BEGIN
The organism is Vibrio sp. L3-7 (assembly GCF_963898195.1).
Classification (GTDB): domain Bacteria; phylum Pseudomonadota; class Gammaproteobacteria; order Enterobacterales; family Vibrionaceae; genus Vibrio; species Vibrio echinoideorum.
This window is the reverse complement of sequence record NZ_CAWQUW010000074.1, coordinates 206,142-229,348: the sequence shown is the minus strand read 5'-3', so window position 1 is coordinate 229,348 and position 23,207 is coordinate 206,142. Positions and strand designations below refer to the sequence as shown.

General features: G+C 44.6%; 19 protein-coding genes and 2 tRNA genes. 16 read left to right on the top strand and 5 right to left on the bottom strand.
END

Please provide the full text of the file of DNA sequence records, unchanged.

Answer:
The organism is Vibrio sp. L3-7 (assembly GCF_963898195.1).
Classification (GTDB): domain Bacteria; phylum Pseudomonadota; class Gammaproteobacteria; order Enterobacterales; family Vibrionaceae; genus Vibrio; species Vibrio echinoideorum.
This window is the reverse complement of sequence record NZ_CAWQUW010000074.1, coordinates 206,142-229,348: the sequence shown is the minus strand read 5'-3', so window position 1 is coordinate 229,348 and position 23,207 is coordinate 206,142. Positions and strand designations below refer to the sequence as shown.

General features: G+C 44.6%; 19 protein-coding genes and 2 tRNA genes. 16 read left to right on the top strand and 5 right to left on the bottom strand.